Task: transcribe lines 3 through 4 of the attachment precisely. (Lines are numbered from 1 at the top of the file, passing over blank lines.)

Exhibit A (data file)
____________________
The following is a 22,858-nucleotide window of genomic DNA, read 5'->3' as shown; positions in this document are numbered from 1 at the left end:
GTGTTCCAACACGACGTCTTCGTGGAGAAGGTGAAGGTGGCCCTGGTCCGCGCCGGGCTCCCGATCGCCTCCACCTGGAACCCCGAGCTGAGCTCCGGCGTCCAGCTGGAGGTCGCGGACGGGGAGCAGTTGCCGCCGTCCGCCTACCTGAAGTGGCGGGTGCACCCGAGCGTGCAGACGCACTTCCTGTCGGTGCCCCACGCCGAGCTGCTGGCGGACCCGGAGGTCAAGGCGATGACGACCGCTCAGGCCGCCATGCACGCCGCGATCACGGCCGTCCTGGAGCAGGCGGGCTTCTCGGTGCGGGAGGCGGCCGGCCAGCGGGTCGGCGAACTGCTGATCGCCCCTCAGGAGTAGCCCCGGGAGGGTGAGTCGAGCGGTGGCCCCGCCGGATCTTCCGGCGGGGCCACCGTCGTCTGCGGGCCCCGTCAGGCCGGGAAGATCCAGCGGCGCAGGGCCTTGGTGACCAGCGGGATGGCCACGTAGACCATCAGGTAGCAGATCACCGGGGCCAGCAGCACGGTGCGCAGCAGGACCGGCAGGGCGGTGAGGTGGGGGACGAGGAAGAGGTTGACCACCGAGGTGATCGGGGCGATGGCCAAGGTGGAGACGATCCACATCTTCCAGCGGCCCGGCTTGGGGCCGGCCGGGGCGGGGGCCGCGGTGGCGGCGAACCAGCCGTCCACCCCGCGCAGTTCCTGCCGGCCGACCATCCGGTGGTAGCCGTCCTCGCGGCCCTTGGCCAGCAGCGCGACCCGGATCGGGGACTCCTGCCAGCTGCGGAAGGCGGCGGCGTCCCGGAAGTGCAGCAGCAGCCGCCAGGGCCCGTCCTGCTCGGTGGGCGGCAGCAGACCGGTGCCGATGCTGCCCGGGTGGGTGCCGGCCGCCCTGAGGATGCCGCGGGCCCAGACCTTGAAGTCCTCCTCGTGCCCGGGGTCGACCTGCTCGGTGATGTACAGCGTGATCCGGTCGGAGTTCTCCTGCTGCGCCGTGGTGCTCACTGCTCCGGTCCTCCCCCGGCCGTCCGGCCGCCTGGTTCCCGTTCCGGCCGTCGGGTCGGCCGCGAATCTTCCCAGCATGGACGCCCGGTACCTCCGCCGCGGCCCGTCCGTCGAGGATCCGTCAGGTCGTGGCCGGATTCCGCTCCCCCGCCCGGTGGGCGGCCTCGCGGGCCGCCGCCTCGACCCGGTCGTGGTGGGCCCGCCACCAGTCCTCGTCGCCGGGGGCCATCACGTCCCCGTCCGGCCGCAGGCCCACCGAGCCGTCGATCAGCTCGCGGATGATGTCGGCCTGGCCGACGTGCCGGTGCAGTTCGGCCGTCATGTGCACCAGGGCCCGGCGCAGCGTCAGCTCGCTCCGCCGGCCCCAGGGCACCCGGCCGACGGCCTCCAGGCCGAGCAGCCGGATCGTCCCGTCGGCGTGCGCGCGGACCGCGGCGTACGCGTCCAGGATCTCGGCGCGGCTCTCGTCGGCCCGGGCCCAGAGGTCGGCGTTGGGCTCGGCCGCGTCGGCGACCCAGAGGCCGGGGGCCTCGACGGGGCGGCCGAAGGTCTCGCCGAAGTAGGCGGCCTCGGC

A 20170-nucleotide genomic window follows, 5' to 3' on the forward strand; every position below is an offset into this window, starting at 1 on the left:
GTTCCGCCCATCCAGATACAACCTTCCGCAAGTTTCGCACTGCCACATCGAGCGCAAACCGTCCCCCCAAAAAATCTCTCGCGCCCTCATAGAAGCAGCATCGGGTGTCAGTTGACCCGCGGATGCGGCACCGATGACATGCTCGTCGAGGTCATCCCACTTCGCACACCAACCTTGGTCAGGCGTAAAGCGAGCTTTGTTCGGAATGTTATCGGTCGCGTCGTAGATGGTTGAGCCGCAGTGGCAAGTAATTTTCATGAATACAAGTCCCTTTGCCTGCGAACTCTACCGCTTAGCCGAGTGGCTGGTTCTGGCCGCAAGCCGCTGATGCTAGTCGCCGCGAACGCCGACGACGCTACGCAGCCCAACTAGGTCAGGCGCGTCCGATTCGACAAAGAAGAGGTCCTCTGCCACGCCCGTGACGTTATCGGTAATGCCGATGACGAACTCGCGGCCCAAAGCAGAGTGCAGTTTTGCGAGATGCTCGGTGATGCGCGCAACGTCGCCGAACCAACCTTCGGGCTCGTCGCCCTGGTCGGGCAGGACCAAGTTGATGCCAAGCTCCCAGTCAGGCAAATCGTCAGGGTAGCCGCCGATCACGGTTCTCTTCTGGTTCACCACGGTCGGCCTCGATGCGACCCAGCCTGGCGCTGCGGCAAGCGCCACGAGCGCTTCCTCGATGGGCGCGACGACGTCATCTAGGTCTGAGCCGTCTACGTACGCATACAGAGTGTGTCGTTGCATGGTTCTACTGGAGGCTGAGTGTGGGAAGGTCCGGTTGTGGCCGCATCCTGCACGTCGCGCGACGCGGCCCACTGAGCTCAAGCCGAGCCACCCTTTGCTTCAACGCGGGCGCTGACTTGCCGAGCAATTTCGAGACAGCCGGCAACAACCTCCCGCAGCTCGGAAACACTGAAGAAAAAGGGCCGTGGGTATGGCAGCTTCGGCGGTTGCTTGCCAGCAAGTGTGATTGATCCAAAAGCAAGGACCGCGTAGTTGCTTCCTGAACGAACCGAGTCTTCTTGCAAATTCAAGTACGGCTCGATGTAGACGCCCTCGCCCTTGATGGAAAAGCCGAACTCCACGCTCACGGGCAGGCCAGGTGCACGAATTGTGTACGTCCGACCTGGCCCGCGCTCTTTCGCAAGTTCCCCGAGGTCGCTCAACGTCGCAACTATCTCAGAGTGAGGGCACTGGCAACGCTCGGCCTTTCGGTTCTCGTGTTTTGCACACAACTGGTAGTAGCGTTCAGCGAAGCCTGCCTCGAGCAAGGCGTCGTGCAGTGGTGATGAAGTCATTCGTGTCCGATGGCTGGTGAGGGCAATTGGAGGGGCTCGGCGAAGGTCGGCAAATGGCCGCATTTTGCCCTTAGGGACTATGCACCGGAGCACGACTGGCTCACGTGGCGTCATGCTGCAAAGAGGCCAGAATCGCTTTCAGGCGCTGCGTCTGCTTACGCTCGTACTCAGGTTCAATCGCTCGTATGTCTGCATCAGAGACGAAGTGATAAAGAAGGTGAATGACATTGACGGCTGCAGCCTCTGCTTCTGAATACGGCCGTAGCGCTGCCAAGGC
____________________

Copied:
A 20170-nucleotide genomic window follows, 5' to 3' on the forward strand; every position below is an offset into this window, starting at 1 on the left:
GTTCCGCCCATCCAGATACAACCTTCCGCAAGTTTCGCACTGCCACATCGAGCGCAAACCGTCCCCCCAAAAAATCTCTCGCGCCCTCATAGAAGCAGCATCGGGTGTCAGTTGACCCGCGGATGCGGCACCGATGACATGCTCGTCGAGGTCATCCCACTTCGCACACCAACCTTGGTCAGGCGTAAAGCGAGCTTTGTTCGGAATGTTATCGGTCGCGTCGTAGATGGTTGAGCCGCAGTGGCAAGTAATTTTCATGAATACAAGTCCCTTTGCCTGCGAACTCTACCGCTTAGCCGAGTGGCTGGTTCTGGCCGCAAGCCGCTGATGCTAGTCGCCGCGAACGCCGACGACGCTACGCAGCCCAACTAGGTCAGGCGCGTCCGATTCGACAAAGAAGAGGTCCTCTGCCACGCCCGTGACGTTATCGGTAATGCCGATGACGAACTCGCGGCCCAAAGCAGAGTGCAGTTTTGCGAGATGCTCGGTGATGCGCGCAACGTCGCCGAACCAACCTTCGGGCTCGTCGCCCTGGTCGGGCAGGACCAAGTTGATGCCAAGCTCCCAGTCAGGCAAATCGTCAGGGTAGCCGCCGATCACGGTTCTCTTCTGGTTCACCACGGTCGGCCTCGATGCGACCCAGCCTGGCGCTGCGGCAAGCGCCACGAGCGCTTCCTCGATGGGCGCGACGACGTCATCTAGGTCTGAGCCGTCTACGTACGCATACAGAGTGTGTCGTTGCATGGTTCTACTGGAGGCTGAGTGTGGGAAGGTCCGGTTGTGGCCGCATCCTGCACGTCGCGCGACGCGGCCCACTGAGCTCAAGCCGAGCCACCCTTTGCTTCAACGCGGGCGCTGACTTGCCGAGCAATTTCGAGACAGCCGGCAACAACCTCCCGCAGCTCGGAAACACTGAAGAAAAAGGGCCGTGGGTATGGCAGCTTCGGCGGTTGCTTGCCAGCAAGTGTGATTGATCCAAAAGCAAGGACCGCGTAGTTGCTTCCTGAACGAACCGAGTCTTCTTGCAAATTCAAGTACGGCTCGATGTAGACGCCCTCGCCCTTGATGGAAAAGCCGAACTCCACGCTCACGGGCAGGCCAGGTGCACGAATTGTGTACGTCCGACCTGGCCCGCGCTCTTTCGCAAGTTCCCCGAGGTCGCTCAACGTCGCAACTATCTCAGAGTGAGGGCACTGGCAACGCTCGGCCTTTCGGTTCTCGTGTTTTGCACACAACTGGTAGTAGCGTTCAGCGAAGCCTGCCTCGAGCAAGGCGTCGTGCAGTGGTGATGAAGTCATTCGTGTCCGATGGCTGGTGAGGGCAATTGGAGGGGCTCGGCGAAGGTCGGCAAATGGCCGCATTTTGCCCTTAGGGACTATGCACCGGAGCACGACTGGCTCACGTGGCGTCATGCTGCAAAGAGGCCAGAATCGCTTTCAGGCGCTGCGTCTGCTTACGCTCGTACTCAGGTTCAATCGCTCGTATGTCTGCATCAGAGACGAAGTGATAAAGAAGGTGAATGACATTGACGGCTGCAGCCTCTGCTTCTGAATACGGCCGTAGCGCTGCCAAGGC